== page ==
Mozilla last week said it would press forward on plans to put advertisements on Firefox's new tab page, but reassured users that the browser would not become 'a mess of logos.'
Mozilla last week said it would press forward on plans to put advertisements on Firefox's new tab page, but reassured users that the browser would not become "a mess of logos."
In a May 9 blog, Johnathan Nightingale, vice president of engineering at Mozilla, acknowledged that the February announcement that it would insert ads in its flagship browser had not been well received. But the company has no intention of dropping the idea.
"We will experiment," Nightingale said. "In the coming weeks, we'll be landing tests on our pre-release channels to see whether we can make things like the new tab page more useful, particularly for fresh installs of Firefox, where we don't yet have any recommendations to make from your history. We'll test a mix of our own sites and other useful sites on the Web. We'll mess with the layout."
Three months ago, Mozilla announced a project it called "Directory Tiles" that would put pre-selected tiles, some of them sponsored -- advertisements, in other words -- on the browser's new tab page. For long-time Firefox users, that page, which has room for nine thumbnails, shows each user's most-frequently-visited websites. Someone new to Firefox would see nothing, so to jump-start the experience Mozilla will fill the spots itself.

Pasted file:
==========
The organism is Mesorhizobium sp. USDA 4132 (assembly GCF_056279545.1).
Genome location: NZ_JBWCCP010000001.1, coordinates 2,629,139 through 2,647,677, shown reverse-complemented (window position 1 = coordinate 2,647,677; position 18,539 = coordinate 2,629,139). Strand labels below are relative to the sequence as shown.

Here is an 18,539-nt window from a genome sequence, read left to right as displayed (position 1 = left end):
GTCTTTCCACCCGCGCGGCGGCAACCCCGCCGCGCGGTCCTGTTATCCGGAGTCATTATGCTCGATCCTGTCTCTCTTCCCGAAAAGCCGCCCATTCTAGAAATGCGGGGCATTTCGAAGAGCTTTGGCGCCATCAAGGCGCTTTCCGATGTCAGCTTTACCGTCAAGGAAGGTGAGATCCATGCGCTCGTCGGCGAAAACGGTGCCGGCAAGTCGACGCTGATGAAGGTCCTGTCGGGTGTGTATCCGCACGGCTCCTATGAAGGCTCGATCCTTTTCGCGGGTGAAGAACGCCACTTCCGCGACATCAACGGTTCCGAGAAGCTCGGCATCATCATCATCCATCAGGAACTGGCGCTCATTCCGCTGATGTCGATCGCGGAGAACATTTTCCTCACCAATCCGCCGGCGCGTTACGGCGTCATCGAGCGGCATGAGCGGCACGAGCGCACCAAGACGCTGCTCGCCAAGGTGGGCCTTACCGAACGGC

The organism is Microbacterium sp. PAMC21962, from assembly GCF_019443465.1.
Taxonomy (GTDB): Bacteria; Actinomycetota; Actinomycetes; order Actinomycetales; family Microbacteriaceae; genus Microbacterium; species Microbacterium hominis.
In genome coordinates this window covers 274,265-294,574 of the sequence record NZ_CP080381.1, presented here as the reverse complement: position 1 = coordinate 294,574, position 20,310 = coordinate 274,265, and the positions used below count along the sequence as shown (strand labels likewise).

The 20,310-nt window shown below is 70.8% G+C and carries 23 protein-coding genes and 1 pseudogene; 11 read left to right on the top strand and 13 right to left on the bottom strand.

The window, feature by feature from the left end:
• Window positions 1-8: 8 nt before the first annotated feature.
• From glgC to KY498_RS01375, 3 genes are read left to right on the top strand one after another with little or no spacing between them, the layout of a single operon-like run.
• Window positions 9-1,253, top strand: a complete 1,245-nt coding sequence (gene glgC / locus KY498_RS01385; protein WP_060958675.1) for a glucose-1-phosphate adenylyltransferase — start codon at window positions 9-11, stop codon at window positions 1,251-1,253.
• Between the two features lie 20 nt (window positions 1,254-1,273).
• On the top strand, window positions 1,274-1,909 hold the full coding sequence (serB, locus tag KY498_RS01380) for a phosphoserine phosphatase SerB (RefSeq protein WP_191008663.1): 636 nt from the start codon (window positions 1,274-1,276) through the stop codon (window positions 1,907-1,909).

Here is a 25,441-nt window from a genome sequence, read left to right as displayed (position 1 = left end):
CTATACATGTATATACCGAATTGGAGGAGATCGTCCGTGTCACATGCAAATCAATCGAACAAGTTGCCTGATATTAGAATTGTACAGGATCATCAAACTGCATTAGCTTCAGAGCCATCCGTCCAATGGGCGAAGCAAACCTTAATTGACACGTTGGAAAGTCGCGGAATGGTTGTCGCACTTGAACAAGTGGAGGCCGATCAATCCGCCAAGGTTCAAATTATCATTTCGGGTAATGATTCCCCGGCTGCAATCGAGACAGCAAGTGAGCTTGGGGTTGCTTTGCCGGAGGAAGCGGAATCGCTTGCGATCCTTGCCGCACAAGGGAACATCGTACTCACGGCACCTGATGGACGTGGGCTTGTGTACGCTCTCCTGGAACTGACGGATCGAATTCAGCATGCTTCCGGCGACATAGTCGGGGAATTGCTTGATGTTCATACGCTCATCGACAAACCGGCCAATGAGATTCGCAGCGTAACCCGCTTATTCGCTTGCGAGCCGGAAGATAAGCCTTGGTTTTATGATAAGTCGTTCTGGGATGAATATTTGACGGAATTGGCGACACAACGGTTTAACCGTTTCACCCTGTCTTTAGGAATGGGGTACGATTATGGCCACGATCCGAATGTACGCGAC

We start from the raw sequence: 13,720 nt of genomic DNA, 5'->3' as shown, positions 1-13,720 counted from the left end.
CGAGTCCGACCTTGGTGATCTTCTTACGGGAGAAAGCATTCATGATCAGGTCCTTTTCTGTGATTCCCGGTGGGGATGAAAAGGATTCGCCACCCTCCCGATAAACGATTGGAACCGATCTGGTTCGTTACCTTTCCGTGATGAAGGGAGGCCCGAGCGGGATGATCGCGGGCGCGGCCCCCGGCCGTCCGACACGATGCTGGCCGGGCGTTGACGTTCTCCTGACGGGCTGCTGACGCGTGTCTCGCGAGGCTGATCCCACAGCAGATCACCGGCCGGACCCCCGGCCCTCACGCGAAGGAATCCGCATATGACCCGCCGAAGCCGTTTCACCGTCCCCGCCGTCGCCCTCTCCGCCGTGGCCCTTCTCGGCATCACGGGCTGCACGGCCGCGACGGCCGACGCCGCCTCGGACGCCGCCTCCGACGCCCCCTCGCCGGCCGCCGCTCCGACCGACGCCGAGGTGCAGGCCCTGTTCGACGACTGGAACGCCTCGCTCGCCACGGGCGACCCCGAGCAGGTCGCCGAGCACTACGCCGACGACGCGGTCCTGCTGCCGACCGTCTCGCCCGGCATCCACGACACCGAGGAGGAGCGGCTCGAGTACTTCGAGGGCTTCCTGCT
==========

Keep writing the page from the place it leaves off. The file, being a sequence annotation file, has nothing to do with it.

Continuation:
When it unveiled the project and later defended it from critics, Mozilla executives said the ads were necessary to diversify the company's revenue sources, which currently rely almost entirely on deals with several search firms, most notably Google.
Payments from Google accounted for 90% of all Mozilla revenue in 2012, the last year for which it has published financial figures.
Nightingale assured Firefox users that the ads would not overwhelm the browser, or fly in the face of Mozilla's user-first philosophy. "[People] worried that we were going to turn Firefox into a mess of logos sold to the highest bidder; without user control, without user benefit," Nightingale said. "That's not going to happen. That's not who we are at Mozilla."
Eich stepped down in early April. Chris Beard, who was Mozilla's chief marketing officer when he left the company in mid-2013, was named as interim CEO.
When Mozilla begins placing ads in Firefox's new tab page, it will be following in the footsteps of Opera Software. The Norwegian browser maker sells entries in "Speed Dial" -- Opera's name for its new tab page -- to third-party content providers.
"Speed Dial allows you to promote services with direct, one-click access to websites, and a customized thumbnail serves as a visual tease to push your logo or content to users," Opera Software touts on its site.
Gregg Keizer covers Microsoft, security issues, Apple, Web browsers and general technology breaking news for Computerworld. Follow Gregg on Twitter at @gkeizer, on Google+ or subscribe to Gregg's RSS feed. His email address is email@example.com.
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